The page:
September 2022 Featured Article
Why Does Love Matter
Love is all around us in books, TV, movies, everywhere in our culture. There are countless websites dedicated to people looking for love. Songs talk about “love is a many-splendored thing”, “all you need is love”, “looking for love in all the wrong places.”
I’m at the time of my life where my children and my friends’ children are grown. Some of them are finding love and getting married. It’s almost expected in the culture I come from that, hopefully sooner rather than later, you’ll find that perfect partner to love for the rest of your life.
Why? Why such an emphasis on love. Why does it matter?
God has created us in his image. Though we don’t share all of his attributes, and we share none of them on the level which he possesses them, he has imbued us with certain characteristics, among which is the ability to love. It’s in our God-given nature to want to be loved and to love in return. It’s a longing the Father himself has put there.
We search for the love of our life, our soulmate. Then we find it, and our friends tell us we’re glowing or walking around with silly grins on our faces. It brings us joy. It makes us happier than almost anything else in the world. It makes us do crazy things sometimes, like moving across the globe to be with the one we love.
Ephesians 5:25 and following talks about the love a husband should have for his wife. A self-sacrificing love, one that nourishes and cherishes her, one that binds the two together as one flesh. And then Paul says something that probably made the Ephesians stop and think. He says that he’s talking about Christ and the church. The earthly love we have for one another, especially as it’s reflected in marriage, is a symbol, a fuzzy, imperfect picture of the love Christ has for us. A love so great and deep and wide that it led Christ to the cross to suffer and die for our sins and to rise again to conquer death.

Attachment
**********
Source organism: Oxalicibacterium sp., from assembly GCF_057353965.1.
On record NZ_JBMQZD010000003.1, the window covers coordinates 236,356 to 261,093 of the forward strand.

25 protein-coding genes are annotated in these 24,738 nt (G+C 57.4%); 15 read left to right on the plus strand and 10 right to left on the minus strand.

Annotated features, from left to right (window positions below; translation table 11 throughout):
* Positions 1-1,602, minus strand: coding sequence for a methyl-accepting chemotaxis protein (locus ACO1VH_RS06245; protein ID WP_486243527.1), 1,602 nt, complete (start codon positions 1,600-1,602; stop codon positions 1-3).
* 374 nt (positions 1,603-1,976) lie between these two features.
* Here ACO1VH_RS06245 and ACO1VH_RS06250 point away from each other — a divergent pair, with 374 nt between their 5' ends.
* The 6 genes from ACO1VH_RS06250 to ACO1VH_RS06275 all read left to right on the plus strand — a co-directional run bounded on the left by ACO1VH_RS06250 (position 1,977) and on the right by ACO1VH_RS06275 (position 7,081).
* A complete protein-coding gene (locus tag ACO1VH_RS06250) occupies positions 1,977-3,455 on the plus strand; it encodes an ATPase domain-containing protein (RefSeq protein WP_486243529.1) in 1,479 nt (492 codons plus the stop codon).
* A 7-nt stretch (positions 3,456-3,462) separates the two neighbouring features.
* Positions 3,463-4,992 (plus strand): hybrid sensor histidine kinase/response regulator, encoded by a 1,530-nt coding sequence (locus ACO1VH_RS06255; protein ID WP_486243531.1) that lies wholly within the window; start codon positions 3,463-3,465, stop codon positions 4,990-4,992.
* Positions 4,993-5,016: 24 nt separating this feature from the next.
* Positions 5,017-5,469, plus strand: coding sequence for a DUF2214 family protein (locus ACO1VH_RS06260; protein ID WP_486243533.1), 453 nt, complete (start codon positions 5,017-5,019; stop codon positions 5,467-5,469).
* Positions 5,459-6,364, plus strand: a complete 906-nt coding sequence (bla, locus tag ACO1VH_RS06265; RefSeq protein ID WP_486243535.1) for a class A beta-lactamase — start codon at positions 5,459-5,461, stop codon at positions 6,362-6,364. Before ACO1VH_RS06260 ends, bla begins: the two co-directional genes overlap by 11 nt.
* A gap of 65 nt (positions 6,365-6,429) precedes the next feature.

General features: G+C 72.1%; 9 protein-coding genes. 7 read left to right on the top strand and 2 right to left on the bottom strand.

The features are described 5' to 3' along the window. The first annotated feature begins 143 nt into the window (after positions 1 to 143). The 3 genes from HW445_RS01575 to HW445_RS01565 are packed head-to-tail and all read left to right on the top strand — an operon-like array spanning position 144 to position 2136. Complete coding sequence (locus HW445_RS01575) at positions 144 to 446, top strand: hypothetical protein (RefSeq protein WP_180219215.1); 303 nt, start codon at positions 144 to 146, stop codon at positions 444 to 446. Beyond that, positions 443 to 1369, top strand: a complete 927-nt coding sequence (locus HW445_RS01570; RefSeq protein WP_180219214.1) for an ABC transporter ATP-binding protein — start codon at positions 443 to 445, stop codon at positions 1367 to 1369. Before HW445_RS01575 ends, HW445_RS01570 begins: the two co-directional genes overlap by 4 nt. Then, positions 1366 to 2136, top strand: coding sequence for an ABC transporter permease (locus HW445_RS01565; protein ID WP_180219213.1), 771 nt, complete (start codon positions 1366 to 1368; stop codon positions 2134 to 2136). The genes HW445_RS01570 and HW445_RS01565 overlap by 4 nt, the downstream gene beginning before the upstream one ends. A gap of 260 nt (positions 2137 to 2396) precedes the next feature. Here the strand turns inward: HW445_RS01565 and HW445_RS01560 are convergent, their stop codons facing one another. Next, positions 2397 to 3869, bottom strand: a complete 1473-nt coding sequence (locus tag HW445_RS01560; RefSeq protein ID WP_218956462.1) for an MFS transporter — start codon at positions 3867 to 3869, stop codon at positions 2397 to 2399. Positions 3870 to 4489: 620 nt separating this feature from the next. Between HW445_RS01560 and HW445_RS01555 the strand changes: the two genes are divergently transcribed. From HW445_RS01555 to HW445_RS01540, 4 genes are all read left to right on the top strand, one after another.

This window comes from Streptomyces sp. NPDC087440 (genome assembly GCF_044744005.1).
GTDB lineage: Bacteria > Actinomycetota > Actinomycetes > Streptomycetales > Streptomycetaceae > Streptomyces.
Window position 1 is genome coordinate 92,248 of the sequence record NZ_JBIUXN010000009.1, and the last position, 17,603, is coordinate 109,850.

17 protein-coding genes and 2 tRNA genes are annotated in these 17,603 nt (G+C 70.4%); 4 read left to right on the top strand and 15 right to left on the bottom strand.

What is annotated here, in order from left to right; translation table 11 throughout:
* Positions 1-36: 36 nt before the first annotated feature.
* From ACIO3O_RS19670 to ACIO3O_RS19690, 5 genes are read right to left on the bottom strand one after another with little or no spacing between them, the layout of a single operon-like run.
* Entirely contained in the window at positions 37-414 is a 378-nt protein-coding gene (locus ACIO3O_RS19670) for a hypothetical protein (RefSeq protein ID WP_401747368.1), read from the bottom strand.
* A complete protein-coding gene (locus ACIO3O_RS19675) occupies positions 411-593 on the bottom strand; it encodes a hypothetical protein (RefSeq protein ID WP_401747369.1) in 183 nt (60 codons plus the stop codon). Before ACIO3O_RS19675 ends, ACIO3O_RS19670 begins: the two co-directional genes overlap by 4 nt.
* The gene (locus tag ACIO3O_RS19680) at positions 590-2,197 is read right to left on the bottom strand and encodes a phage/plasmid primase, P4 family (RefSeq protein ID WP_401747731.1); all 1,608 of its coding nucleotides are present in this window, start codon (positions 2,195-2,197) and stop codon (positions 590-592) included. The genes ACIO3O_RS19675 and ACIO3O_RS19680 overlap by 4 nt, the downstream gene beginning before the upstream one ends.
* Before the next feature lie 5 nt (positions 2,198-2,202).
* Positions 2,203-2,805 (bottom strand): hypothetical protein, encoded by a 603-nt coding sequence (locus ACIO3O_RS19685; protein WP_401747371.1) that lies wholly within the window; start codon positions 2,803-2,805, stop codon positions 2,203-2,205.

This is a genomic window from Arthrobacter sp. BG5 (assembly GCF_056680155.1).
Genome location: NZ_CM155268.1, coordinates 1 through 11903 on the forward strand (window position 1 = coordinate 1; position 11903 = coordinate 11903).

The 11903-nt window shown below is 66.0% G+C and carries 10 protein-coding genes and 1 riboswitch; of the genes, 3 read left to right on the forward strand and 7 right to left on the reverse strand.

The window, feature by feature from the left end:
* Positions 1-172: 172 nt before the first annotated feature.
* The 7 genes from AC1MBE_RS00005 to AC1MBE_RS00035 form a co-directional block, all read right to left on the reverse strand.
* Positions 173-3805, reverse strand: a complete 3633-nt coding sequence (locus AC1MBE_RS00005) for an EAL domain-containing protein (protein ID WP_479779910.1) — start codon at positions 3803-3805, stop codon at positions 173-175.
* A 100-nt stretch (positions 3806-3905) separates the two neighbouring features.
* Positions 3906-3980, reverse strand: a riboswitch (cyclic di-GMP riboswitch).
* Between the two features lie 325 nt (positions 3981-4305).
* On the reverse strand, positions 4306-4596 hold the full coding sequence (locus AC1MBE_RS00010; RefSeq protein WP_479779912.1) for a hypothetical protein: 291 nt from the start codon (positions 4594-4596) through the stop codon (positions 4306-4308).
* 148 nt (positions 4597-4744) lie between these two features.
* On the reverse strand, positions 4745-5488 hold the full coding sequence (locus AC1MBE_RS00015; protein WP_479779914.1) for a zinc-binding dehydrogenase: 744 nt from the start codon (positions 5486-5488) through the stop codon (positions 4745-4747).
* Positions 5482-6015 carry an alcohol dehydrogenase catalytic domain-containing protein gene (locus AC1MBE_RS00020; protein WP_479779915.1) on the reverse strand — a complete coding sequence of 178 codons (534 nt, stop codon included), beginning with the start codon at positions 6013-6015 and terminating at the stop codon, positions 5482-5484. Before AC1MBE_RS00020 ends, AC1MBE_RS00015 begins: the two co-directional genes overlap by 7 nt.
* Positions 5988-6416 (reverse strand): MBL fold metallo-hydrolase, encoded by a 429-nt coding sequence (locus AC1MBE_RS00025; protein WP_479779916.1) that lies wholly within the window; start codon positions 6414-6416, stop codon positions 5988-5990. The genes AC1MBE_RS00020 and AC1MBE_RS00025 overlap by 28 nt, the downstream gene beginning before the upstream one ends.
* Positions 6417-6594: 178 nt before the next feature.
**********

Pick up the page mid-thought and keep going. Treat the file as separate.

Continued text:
So love matters because when we love one other as we should, we reflect God’s love for his church, his people, to others. Our love is a powerful witness and testimony to those around us. Our lives, our marriages, should be an example to them of how much Jesus loves them.
Love also matters because we are commanded to love. John 13:34-35 says, “A new commandment I give to you, that you love one another: just as I have loved you, you also are to love one another. By this all people will know that you are my disciples, if you have love for one another.”
And that is why love matters. Christ first loved us. Now we are to put that incomprehensible love on display for others and shine the light of the gospel into the darkest of places. Because God is love, we are also to love. 1 Corinthians 13:1-3 speaks about how, without love, we are clanging cymbals. Without love, we are nothing. We gain nothing.
Because love matters to God, it must matter to us. And because it matters to us, it will matter to the world.
That’s why Neil Tolsma’s new book, Love Matters, is so good. It examines the heart of love and where it comes from and then takes it to its next logical conclusion—loving others as Christ has loved us. Step by step, it studies not only why we are to love but also how we are to love. It’s written for laypeople, in an easy-to-understand format that will cause you to examine your love for God and your love for others. Even if you are an almost-exclusive fiction reader like I am, you’re sure to enjoy it and to glean so much valuable and practical understanding from it.
You can get your copy of this fabulous guide to growing in your love for God and for others by following this link.
Disclaimer: Neil Tolsma is my father. When I was growing up, though, he never let me win at Monopoly, teaching me to work hard and always do my best, so I apply the same standard to him. I wouldn’t say this book is valuable and worth reading if I didn’t truly believe it.